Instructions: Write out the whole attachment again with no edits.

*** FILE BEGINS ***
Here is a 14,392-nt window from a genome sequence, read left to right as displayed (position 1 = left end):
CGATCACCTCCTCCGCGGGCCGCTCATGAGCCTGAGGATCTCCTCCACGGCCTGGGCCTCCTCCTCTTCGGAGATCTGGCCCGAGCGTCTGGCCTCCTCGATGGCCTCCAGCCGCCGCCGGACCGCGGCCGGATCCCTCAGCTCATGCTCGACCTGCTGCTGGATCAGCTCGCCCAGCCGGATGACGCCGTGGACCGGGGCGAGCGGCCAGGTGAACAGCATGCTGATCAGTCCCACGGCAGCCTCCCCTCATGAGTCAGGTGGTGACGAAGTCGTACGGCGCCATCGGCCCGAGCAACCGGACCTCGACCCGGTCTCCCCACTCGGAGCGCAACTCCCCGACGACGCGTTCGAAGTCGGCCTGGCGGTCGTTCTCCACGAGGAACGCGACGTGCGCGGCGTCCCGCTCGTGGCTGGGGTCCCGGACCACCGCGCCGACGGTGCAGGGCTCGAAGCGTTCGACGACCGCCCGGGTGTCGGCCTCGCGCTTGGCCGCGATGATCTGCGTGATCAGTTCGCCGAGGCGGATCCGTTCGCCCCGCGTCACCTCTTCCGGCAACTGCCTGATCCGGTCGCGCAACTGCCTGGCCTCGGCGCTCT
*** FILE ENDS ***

Here is a 14,392-nt window from a genome sequence, read left to right as displayed (position 1 = left end):
CGATCACCTCCTCCGCGGGCCGCTCATGAGCCTGAGGATCTCCTCCACGGCCTGGGCCTCCTCCTCTTCGGAGATCTGGCCCGAGCGTCTGGCCTCCTCGATGGCCTCCAGCCGCCGCCGGACCGCGGCCGGATCCCTCAGCTCATGCTCGACCTGCTGCTGGATCAGCTCGCCCAGCCGGATGACGCCGTGGACCGGGGCGAGCGGCCAGGTGAACAGCATGCTGATCAGTCCCACGGCAGCCTCCCCTCATGAGTCAGGTGGTGACGAAGTCGTACGGCGCCATCGGCCCGAGCAACCGGACCTCGACCCGGTCTCCCCACTCGGAGCGCAACTCCCCGACGACGCGTTCGAAGTCGGCCTGGCGGTCGTTCTCCACGAGGAACGCGACGTGCGCGGCGTCCCGCTCGTGGCTGGGGTCCCGGACCACCGCGCCGACGGTGCAGGGCTCGAAGCGTTCGACGACCGCCCGGGTGTCGGCCTCGCGCTTGGCCGCGATGATCTGCGTGATCAGTTCGCCGAGGCGGATCCGTTCGCCCCGCGTCACCTCTTCCGGCAACTGCCTGATCCGGTCGCGCAACTGCCTGGCCTCGGCGCTCT